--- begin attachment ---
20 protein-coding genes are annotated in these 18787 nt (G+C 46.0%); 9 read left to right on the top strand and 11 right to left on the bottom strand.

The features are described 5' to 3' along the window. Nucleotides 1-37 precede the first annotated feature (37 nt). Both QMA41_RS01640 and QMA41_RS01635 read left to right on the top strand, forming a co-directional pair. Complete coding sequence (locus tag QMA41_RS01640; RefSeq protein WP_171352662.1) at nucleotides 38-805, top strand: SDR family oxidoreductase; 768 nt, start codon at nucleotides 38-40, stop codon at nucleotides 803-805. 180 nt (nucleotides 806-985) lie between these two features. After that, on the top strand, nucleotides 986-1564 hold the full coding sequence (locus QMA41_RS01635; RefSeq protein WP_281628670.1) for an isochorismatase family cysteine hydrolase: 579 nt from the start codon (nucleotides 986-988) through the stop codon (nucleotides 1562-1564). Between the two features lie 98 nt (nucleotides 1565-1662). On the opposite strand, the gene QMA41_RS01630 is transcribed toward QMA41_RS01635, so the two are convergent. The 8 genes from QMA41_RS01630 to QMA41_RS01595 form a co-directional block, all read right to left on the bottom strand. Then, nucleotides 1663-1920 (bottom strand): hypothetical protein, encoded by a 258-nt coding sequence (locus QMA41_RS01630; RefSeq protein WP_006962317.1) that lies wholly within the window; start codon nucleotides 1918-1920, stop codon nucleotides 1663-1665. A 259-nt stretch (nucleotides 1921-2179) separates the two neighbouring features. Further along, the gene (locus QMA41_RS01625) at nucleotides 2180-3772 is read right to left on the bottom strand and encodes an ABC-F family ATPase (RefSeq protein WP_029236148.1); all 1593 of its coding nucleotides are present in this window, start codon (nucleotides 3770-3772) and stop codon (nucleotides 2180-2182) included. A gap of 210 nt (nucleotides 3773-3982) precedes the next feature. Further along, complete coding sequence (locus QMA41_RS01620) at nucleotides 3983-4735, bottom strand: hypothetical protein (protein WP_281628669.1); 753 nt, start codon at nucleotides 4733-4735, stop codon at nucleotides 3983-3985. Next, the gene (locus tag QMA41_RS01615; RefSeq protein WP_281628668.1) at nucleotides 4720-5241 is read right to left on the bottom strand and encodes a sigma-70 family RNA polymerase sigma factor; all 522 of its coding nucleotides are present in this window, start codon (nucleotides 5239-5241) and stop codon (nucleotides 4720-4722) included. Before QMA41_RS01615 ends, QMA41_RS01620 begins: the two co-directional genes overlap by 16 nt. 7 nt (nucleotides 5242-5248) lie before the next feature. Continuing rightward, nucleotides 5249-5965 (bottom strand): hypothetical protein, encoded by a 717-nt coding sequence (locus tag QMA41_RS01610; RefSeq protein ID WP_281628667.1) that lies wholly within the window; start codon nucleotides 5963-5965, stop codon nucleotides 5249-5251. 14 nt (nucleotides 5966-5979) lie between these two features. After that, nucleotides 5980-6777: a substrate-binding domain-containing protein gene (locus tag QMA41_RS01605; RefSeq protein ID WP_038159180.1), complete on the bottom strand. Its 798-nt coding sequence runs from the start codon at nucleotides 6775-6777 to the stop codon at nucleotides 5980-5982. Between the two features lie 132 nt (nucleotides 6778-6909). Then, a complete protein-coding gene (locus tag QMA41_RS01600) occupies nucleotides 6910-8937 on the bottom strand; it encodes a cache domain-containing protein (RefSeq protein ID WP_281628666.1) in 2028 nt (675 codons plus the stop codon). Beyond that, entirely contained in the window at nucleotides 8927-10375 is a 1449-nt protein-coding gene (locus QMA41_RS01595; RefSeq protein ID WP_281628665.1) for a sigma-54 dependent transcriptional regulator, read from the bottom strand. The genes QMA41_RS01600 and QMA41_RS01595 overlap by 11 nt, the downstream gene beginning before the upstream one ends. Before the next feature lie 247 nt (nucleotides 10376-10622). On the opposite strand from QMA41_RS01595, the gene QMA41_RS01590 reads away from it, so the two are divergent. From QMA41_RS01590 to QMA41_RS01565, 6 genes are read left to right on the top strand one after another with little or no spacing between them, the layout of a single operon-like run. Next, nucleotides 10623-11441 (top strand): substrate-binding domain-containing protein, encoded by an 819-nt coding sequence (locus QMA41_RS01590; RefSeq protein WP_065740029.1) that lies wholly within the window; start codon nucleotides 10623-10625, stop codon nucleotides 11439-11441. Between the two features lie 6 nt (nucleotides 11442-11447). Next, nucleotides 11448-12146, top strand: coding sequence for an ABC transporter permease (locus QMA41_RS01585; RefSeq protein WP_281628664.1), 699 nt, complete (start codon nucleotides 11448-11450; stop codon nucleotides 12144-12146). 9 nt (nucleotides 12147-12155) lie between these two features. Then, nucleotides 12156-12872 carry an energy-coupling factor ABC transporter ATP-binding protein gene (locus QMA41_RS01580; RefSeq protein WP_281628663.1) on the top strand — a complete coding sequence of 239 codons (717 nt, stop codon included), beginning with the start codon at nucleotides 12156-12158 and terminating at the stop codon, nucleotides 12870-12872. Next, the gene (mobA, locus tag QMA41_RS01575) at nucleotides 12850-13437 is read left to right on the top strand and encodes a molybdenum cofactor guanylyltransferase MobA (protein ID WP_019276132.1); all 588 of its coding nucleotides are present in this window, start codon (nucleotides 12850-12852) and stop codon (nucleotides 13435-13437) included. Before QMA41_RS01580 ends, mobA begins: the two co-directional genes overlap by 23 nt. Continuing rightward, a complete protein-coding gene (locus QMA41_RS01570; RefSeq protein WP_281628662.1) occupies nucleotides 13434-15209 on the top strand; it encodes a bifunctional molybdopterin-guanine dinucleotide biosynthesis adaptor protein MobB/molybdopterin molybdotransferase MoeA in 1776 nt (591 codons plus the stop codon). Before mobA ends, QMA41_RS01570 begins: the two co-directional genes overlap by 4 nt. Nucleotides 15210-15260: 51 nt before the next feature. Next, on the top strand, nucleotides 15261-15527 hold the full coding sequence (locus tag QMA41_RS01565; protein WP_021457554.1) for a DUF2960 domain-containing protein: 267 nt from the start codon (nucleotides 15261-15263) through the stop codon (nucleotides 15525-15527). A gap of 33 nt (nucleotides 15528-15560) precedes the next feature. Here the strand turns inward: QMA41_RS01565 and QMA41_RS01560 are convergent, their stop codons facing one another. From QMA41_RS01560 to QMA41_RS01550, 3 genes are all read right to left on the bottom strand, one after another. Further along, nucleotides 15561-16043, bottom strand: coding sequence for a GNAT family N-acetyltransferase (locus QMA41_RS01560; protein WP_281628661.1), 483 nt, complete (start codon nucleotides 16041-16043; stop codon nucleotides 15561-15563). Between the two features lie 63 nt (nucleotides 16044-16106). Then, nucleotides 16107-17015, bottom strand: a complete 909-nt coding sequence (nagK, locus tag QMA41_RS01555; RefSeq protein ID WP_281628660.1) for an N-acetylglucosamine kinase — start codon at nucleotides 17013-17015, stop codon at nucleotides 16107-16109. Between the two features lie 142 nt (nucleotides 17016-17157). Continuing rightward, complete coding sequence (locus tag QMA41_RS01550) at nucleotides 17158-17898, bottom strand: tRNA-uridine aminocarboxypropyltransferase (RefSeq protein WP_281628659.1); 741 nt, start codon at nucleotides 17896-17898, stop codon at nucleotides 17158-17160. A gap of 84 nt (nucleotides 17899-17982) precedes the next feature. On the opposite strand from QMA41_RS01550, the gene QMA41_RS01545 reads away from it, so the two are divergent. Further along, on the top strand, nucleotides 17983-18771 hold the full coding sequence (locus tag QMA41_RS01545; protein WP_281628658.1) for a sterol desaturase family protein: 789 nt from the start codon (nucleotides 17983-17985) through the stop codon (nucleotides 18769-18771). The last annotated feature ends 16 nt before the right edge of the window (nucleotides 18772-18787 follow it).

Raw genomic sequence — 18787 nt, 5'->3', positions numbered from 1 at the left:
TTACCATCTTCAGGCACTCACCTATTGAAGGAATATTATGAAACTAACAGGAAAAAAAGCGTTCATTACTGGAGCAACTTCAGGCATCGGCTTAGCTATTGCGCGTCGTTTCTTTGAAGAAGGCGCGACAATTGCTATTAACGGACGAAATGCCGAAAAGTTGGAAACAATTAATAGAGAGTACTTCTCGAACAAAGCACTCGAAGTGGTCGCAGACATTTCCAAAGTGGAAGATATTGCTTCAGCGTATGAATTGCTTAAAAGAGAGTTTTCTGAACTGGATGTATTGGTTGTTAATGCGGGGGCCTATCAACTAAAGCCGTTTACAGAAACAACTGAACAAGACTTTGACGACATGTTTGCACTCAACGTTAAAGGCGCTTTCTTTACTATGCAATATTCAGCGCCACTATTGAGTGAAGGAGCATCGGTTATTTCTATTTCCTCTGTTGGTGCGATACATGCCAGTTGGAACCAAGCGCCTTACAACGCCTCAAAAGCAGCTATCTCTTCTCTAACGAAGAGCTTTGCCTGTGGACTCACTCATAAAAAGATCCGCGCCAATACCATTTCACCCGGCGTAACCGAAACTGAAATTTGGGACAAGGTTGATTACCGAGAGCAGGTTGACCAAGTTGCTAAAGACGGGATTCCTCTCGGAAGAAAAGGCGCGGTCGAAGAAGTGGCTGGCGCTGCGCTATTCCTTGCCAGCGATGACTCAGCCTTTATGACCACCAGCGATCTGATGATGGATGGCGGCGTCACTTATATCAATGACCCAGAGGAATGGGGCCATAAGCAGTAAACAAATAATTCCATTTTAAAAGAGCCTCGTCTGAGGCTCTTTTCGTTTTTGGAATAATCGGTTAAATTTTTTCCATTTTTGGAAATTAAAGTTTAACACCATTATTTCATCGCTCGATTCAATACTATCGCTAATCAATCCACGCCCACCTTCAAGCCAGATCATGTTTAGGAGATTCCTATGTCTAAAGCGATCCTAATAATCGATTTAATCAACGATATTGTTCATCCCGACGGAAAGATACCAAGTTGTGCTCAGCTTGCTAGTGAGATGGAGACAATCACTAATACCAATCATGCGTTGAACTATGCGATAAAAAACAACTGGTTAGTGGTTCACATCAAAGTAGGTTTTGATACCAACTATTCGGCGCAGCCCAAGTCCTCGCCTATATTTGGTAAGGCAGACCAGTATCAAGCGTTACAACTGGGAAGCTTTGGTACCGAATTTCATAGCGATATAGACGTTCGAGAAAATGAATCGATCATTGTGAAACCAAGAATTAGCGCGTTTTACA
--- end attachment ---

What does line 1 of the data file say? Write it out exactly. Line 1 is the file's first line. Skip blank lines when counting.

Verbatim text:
20 protein-coding genes are annotated in these 18787 nt (G+C 46.0%); 9 read left to right on the top strand and 11 right to left on the bottom strand.